Everything you need to know about the Lacrosse World Championship

This year’s Lacrosse World Championship is going on right now in Netanya, Israel, coming to a conclusion with Saturday’s final. But how is the tournament structured? Who’s likely to be taking home the silverware? And why should we care at UEA? Here’s everything you need to know about the 2018 Lacrosse World Championship.

What are the rules?

Sitting comfortably? Then I’ll begin. Not sure I fully understand it myself though. This is the biggest tournament ever, with nearly 50 teams having been split up into a number of coloured groups based on world ranking. The ‘Blue Group’ comprises the current six top ranked teams, sending the top two (probably the USA and Canada) straight into the semi-finals, the next two into the quarter finals and the bottom two into the competition for 5th-8th place. The other groups lead into further knockout matches to fill up the rest of the slots. Phew.

As for the game itself, Men’s Field Lacrosse is an outdoor contact sport where teams of ten with rotating substitutions play four 20-minute quarters with no stoppages (different to the 15 minutes per quarter played in American games which stops when the ball goes out of play). Players aim to use their sticks to score more goals than their opponents with the hard rubber ball, similar in size to a tennis ball. It’s an exciting sport to watch, with certain physical contact permitted and players being required to wear helmets and other protection. Goalkeepers are given larger sticks.

Are the home nations in it?

Yes! England have sent a team, and they’re more than competitive. England are joined by Scotland in the best, Blue Group, while Wales are also participating.

Who’s expected to win, then?

Don’t get too excited about Lacrosse coming home just yet. International Lacrosse has always been dominated by North American sides, with the world-leading USA and 2014 champions Canada expected to be contesting the final again. Another team to watch out for that you might not be familiar with is Iroquois, made up of Native American settlements, who took home the bronze medal last time out. Elsewhere, Australia are also competitive despite losing heavily to the USA, completing the six-strong Blue Group alongside England and Scotland.

Does UEA have any connections?

Yes! Lacrosse is one of the most popular sports on campus with the UEA Eagles sending three teams to compete in BUCS leagues again next year. There are also some more direct links to the tournament…

UEA are represented in Israel by the popular figure of Charlie Albuery, who is currently in Netanya completing an internship at the tournament, doing a variety of jobs to help with the running of the Championship. The defender, and next year’s Men’s club captain, is also playing for a local team while he’s there.

He told Concrete: “It’s been amazing so far. The Lacrosse community is fantastic. I’ve met some interesting people so far. I’ve got to work quite closely with the Phillippines team, hanging out with a national team is so much fun. All the games have been great.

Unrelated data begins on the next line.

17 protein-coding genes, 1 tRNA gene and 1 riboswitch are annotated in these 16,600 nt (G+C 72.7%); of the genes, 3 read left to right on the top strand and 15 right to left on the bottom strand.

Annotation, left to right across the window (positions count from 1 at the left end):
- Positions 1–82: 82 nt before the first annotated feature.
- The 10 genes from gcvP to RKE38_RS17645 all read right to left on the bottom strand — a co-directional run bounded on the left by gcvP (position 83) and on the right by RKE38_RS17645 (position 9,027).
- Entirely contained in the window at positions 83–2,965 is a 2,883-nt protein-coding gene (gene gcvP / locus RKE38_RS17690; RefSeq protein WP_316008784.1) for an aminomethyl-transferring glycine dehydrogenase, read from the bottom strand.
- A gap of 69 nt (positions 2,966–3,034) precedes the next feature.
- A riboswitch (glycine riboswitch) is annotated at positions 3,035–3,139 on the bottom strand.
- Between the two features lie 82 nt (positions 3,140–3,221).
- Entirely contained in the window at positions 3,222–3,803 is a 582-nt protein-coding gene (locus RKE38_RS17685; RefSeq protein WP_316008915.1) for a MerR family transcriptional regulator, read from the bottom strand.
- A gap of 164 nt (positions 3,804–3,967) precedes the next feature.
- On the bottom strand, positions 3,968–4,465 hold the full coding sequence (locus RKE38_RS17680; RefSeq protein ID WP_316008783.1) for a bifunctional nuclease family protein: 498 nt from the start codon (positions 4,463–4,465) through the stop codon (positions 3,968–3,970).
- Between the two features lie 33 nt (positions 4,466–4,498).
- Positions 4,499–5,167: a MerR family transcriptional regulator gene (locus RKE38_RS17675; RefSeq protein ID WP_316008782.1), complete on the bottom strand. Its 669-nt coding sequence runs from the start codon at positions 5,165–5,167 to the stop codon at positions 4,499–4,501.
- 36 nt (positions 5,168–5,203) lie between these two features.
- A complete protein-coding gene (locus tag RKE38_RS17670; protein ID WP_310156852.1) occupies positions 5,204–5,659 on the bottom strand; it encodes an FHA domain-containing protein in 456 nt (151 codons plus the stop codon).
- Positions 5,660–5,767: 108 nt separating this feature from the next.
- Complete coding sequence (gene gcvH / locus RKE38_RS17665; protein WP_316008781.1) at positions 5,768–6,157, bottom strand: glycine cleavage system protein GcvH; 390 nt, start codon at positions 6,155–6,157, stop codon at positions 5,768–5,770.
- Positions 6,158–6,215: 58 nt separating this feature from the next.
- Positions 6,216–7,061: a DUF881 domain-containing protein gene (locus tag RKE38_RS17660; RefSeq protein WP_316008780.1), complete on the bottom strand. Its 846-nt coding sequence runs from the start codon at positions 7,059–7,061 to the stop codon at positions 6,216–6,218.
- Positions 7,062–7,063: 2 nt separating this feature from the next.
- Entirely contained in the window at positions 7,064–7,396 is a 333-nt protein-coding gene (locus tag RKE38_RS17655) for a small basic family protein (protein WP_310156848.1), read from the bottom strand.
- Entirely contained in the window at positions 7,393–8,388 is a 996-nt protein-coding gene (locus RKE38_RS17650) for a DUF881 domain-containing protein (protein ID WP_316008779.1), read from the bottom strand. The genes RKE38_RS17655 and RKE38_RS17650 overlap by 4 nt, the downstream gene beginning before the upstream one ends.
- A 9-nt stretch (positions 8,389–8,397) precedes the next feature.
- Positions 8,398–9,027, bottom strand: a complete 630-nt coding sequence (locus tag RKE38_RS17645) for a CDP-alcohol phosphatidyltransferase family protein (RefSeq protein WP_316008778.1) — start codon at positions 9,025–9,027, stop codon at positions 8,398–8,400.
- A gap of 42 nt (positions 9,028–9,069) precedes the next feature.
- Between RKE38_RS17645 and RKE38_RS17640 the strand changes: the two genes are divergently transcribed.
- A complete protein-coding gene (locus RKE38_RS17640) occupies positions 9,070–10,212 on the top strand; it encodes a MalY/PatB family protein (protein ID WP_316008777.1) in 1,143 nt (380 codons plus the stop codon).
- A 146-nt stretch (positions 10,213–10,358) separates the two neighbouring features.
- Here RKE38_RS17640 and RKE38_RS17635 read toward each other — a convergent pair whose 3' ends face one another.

“I’ve got to do some fantastic stuff, like a bit of commentating for ESPN. I’ve been doing scorekeeping and penalties at national level games. The vibe out here is so great, it’s so big on growing the game, and I think it really is going to push Lacrosse up a lot in this part of the world.”

Charlie’s not the only UEA link to the tournament, though. Alumnus Rob Ingham Clark is assistant coach for the Luxembourg team who are competing in their first World Championship. He completed both his undergraduate and MA in Norwich, and is still a popular figure in the club. Ingham Clark was previously head Lacrosse coach at the University of Hertfordshire and he helps out in the Luxembourg setup alongside his current position as head coach of the English Universities team.

Finally, one player expected to be a regular in blue and yellow next season is Kurts Auza. He is supporting his home country of Latvia this summer, having been capped by them at under-18 level.

What about Women’s Lacrosse?

The Women’s World Cup took place last year in Surrey with, surprise surprise, the USA defeating Canada in the final. England came third, ahead of Australia and Scotland. Lacrosse World Cups run in four-year cycles like football, so the next Women’s tournament is scheduled for 2021.

Where can I watch the matches?

ESPN and BT Sport will be screening selected matches from the World Championships including England vs the USA today at 4pm, both semi-finals, the third place play-off and championship match which take place between Thursday and Saturday. It’s included in some TV packages and for a small fee, all matches can be streamed online via ESPN. The small ball makes watching Lacrosse on TV an acquired taste (like the funky music ESPN sometimes play on their live streams in place of TV adverts), but it’s well worth a go.

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Tony Allen

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December 2021
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